- When Cape Town, South Africa, experienced a severe drought, the city feared “Day Zero,” the day that water would no longer be supplied through water taps.
- We calculated Gini coefficients, a measure of inequality, for water use during the drought and conservation efforts. We find that the top 10% of households consumed 31% of water deliveries before the drought, with the Gini coefficient showing clear seasonal peaks driven by outdoor water use, such as landscaping. During the drought, the distribution of water use became more equal because the highest water users decreased their consumption the most.
- Cape Town uses an “increasing block tariff,” where the first block (quantity) of water is free or cheap, and additional blocks are more expensive. In theory, this means that higher-income, higher-usage households subsidize water for poor households. We find that the top 1% of water users did provide 20% or more of the utility’s total tariff revenues. However, we find that the correlation between income and water use went from moderately-positive to negative during the drought: wealthier households used less water by the end of the drought.
- Cape Town’s policy of providing a free allowance of water to poor households helped protect some poor households from steep tariff increases for higher “blocks.” However, a significant fraction of poor households had difficulty limiting their usage to the free basic allowance.
Cape Town experienced a severe drought from 2015 until the beginning of 2018. Surface water dam levels dropped to below 20% and the city feared “Day Zero,” the day that water would no longer be supplied to households and businesses through the piped network. A collaborative team from the Environmental-Economics Policy Research Unit (EPRU) in Cape Town and Washington State University calculated distributional statistics using municipal water data, to show how water use inequality changed during the drought.
Distributional statistics are commonly used to measure income and wealth inequality, for example, to show the share of wealth or income held by the top 0.1%, top 1%, or bottom 50%. In this project, a measurement called the Gini coefficient was used to measure inequality in water use between households with piped connections. The Gini coefficient takes a value between zero (perfect equality) and one (perfect inequality) – the higher the Gini coefficient, the greater the inequality of water use.
The analysis demonstrates that Gini coefficients can be used to investigate whether and how conservation programs such as water use restrictions, tariff rate increases, and conservation campaigns achieved their goals. In particular, did they work by reducing water use among the highest water users (decreasing the Gini coefficient) or by reducing average use (leaving the Gini coefficient unchanged)? The results demonstrate water use inequality before the drought, especially during the summer outdoor watering seasons. The conservation measures eliminated these seasonal differences and the municipal water use distribution became more equal. In Cape Town, the highest water users decreased their consumption the most.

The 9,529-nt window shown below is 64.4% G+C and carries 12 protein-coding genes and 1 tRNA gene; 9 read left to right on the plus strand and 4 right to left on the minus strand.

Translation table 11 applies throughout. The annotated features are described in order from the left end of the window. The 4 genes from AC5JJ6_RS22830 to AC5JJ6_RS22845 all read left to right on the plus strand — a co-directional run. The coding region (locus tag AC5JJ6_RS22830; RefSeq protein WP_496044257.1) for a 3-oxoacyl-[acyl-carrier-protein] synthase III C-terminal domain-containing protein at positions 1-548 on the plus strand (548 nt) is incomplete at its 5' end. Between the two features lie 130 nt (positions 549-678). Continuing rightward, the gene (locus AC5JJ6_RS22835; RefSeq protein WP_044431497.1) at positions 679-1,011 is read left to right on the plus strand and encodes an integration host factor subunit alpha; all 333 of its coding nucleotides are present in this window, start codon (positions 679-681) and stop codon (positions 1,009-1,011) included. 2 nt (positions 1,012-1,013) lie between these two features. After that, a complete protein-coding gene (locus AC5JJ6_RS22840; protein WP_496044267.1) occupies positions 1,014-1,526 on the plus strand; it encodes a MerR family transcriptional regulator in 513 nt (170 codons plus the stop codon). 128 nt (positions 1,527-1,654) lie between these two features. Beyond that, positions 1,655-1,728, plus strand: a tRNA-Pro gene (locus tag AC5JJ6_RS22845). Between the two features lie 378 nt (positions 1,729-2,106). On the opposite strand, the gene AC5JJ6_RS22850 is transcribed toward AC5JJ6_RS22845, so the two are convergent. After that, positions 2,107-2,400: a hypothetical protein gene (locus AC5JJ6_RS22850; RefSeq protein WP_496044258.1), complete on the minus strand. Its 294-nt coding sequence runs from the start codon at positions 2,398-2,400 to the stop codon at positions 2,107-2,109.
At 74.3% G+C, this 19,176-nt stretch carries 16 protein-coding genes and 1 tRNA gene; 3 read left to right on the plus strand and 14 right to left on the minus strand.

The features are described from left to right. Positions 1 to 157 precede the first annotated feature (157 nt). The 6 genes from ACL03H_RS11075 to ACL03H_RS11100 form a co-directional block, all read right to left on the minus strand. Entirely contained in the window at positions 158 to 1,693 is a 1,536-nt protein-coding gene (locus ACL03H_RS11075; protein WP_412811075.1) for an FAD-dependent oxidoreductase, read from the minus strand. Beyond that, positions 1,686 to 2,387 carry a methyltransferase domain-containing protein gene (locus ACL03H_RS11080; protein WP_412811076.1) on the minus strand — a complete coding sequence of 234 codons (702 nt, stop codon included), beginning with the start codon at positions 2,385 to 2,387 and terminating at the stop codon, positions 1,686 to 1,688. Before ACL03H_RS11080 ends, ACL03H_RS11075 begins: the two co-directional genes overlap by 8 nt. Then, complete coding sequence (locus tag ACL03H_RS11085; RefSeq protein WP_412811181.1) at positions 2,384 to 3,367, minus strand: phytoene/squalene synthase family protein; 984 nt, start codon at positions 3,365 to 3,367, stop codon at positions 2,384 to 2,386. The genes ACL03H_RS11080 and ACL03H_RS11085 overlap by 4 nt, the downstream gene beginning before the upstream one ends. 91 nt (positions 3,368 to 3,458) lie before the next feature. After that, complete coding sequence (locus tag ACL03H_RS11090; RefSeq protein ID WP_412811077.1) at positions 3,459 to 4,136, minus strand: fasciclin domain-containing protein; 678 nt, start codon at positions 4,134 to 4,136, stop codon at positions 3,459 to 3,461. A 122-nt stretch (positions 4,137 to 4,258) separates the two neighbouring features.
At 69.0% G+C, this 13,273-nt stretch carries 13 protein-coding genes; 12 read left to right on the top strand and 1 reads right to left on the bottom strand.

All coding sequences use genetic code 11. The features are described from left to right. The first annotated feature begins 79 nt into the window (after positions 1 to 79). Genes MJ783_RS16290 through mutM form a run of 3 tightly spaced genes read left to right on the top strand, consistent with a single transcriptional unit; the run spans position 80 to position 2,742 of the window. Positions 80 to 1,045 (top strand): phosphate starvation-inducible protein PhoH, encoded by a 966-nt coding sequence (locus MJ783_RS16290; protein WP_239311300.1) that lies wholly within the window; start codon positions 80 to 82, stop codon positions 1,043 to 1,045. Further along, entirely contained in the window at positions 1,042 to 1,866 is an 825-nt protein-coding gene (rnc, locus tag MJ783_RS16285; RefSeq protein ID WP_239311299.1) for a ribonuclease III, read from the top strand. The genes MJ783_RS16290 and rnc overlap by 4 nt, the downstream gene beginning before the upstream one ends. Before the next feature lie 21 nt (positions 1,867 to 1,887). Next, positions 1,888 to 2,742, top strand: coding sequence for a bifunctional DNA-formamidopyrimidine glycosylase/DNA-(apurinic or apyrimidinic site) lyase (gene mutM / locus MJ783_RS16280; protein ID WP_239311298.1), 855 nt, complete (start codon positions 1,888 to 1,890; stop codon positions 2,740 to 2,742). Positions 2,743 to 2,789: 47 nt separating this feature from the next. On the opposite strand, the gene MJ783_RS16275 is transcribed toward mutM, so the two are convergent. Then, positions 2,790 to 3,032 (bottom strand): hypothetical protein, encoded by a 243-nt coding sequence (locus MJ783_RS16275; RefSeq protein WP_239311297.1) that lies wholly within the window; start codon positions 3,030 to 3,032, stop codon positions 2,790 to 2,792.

The study also shows that there was a demographic reshuffling of who the top water users were. The correlation between income and water use reversed during the drought: higher-income households used less municipal water than lower-income households at the height of the drought. It is possible that higher-income households were more able to reduce non-essential water uses (like outdoor irrigation) and to have the finances needed to invest in water-efficient technologies. It is also possible that higher-income households were more sensitive to social norms and public injunctions to save water.
The large water use reductions among high-income households meant that the top water users were more likely to be poorer or middle class. The average income of the top 10% of users during the drought was 35% lower than the average income of the top 10% of users before the drought. This has important implications for the tariff design. When policy-makers implement increasing block tariff (IBT) structures, such as in Cape Town, they assume that the highest water users are also the wealthiest. In an IBT structure, the price per kilolitre (kL) of water increases as households consume more water. The price in the first tariff block is usually below the cost of providing the water; higher (above-cost) prices are charged in the higher tariff blocks. The IBT structure allows cross-subsidization from high-income, high water users to lower-income households. At the same time, the IBT structure also meant that the financial health of the utility depended heavily on the top water users, who generated more than half of revenue from ratepayers by the end of the drought.
The results further suggest that Cape Town’s policy of providing a free allowance of 10.5 kL (cubic meters) per month to qualifying indigent households helped protect many, but not all, poor households from multiple steep tariff increases. A significant fraction of poor households seemed to have difficulty limiting their usage to the free basic allowance of 10kL. This might be because many people share one water connection due to large household sizes or multiple households living on the same property. It could also be because of leaky or inefficient fixtures. More insights into water use among these households are needed to find out how to best support them.